He was standing just where I had seen him three years ago.
The deerstalker cap, the cape coat, the pipe. Right beside Sherlock Holmes' statue outside Baker Street tube station,dressed just like him.
"221B Baker Street," he said and thrust a card in my rain soaked hand.
I looked at the damp card: Sherlock Holmes, Private Investigator, 221 Baker StreetÂ…
What else do you do when you have the world's most famous address in your palm?
You give the iconic detective his due and walk straight to that address across the street.
The address now houses the Sherlock Holmes museum. A London heritage site, and perhaps the only one, which venerates a fictional character who once lived in Victorian England.
The door to his house is open, and a woman dressed as Mrs Hudson walks out with a big bag of garbage. She strides to the dustbin at the edge of the street, dumps the bag and shuts the door after her.
This is Sherlock Holmes' home. Like its creator Sir Arthur Conan Doyle described it. Holmes' room, his friend Dr Watson's and Mrs Hudson's -- the matronly housekeeper -- all kept as close to what they must have been in Doyle's gripping pages.
What is it about Holmes that makes him so endearing?
The answer is rather simple, really.
It's the timeless quality of his character.
Just like David Copperfield, Oliver Twist, the Phantom, Scarlet O' Hara, Frodo Baggins and Malgudi Days' Swami.
All of them legendary characters that dwarfed the writers who created them.
Holmes with his shrewd intelligence.
Copperfield and Twist for surviving a traumatic childhood.
O'Hara for her stubborn determination to succeed against the odds.
Frodo for his battle to save Middle Earth.
Swami for being the child in everyone of us.
And, the Phantom for being the dashing ghost who walked and demolished all evil. Just like that.
I am not certain whether there are any museums for them, but these characters have been our heroes. They taught us a lesson or two. They make us feel good.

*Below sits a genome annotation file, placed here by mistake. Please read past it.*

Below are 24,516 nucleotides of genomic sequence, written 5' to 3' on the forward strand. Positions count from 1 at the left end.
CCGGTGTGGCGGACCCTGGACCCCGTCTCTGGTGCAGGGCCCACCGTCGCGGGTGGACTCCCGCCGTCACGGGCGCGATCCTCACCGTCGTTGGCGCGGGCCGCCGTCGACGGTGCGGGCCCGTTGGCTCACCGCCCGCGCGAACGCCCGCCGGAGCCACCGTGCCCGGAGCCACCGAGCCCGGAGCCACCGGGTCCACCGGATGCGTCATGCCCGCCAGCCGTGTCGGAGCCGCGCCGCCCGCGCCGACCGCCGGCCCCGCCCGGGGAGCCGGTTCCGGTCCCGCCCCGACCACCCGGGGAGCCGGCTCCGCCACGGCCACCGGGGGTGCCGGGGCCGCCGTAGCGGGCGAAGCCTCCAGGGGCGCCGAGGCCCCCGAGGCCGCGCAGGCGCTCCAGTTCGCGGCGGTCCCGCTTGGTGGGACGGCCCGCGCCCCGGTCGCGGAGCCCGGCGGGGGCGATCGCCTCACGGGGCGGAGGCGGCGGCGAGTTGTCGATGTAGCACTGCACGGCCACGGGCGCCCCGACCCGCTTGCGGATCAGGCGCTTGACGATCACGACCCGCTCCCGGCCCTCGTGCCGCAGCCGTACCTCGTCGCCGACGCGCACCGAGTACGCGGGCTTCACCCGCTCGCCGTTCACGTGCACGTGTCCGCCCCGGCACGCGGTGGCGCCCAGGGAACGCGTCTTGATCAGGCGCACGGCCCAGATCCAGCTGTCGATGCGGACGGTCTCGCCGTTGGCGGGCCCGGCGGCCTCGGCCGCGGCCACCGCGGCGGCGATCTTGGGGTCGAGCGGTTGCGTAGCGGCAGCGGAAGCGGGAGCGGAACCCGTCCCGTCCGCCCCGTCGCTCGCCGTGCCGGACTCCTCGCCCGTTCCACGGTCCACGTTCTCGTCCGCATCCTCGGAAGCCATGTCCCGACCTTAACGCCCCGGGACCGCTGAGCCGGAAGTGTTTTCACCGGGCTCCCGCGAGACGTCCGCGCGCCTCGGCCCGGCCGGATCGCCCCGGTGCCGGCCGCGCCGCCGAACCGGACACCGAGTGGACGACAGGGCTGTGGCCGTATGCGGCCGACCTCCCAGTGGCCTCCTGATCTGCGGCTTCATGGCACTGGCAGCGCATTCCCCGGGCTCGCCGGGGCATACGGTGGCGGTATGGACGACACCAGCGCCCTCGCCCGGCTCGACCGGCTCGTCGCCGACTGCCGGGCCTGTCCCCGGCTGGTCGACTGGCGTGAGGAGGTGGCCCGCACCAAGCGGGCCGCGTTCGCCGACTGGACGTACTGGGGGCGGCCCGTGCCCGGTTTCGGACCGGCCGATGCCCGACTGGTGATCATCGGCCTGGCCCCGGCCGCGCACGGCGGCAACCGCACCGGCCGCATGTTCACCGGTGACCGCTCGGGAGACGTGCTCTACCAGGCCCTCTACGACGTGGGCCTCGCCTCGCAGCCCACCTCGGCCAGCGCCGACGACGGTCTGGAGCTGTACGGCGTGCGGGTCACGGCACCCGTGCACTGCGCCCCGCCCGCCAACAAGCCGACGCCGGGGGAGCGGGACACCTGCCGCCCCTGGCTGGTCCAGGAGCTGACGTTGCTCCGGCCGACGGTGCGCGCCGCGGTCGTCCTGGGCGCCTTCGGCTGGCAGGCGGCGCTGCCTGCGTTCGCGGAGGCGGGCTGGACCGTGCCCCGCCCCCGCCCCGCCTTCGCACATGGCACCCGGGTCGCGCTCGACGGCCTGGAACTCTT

Holmes, like us, had his flaws, but he pursued his craft with a focus and passion that was to die for. He was brash. Condescending. You could frown upon his banter for one-upmanship with the genteel Dr Watson, but boy! wasn't he sharp!
You could admire him. And trust him.
Aided with cases which the good Sir Arthur gave superlative names like The Hound of the Baskervilles, The Sign of Four, The Red-Headed League etc, Sherlock Holmes was brilliant as you could get.
It did not matter that he lived in the 19th century, here is a man who could still makes your eyes glint with excitement and give our more recent Mr Bond a scintillating fight in the popularity stakes.
Apologies to all of you in Bondage, I don't think 007 is any comparison to Mr Holmes.
I first watched Sherlock Holmes as a child at boarding school. Jeremy Brett (who once played Audrey Hepburn's young suitor in My Fair Lady) fitted the role the way Amjad Khan did his in Sholay.
In the eighties all we had was Doordarshan. One channel, three or four programmes one could watch every week on the oh-so-politically correct National Network. Satellite television was as distant as space travel.
Soaps like Buniyaad gripped us all, and Mr Holmes competed with Masterji, Lajoji and their family for our attention.
But Holmes had his followers. In the small world of Indian television, he was our passport to the world outside. Those who saw him, loved him.
They still do because he fired people's imagination and took them snooping on cobbled roads, in horse carriages or on a train to France.
If you go to the Sherlock Holmes museum, there are letters that give a flavour of what the detective means to people the world over.
'Dear Mr Holmes,' says one.
'I have heard that some of the lads in London help you from time to time for solving crimes. I would like to let you know that I am also at your service.
'Any time you need help in solving any of the cases which are connected with the United States of America, I will be there for you, especially if the case involves dinosaurs or fish, as these subjects are my speciality.
Give my regards to Dr Watson.
Brandon Sellers, 5 years'
A few years ago, Jamyang Norbu, a Tibetan writer, wrote The Mandala of Sherlock Holmes. The book begins with the return of Holmes after a scuffle with mortal enemy Professor Moriarty resulted in the Seer of Baker Street presumably perishing in a Swiss canyon.
Arthur Conan Doyle, of course, was subsequently compelled by popular outrage to bring back Holmes in The Return of Sherlock Holmes, where the detective off-handedly mentioned he had spent his missing years in Tibet. Norbu took off from that reference to create a spellbinder about Holmes' life in India and Tibet during those years.
In doing so, Norbu did something Doyle couldn't.
He brought Sherlock Holmes on a case to India.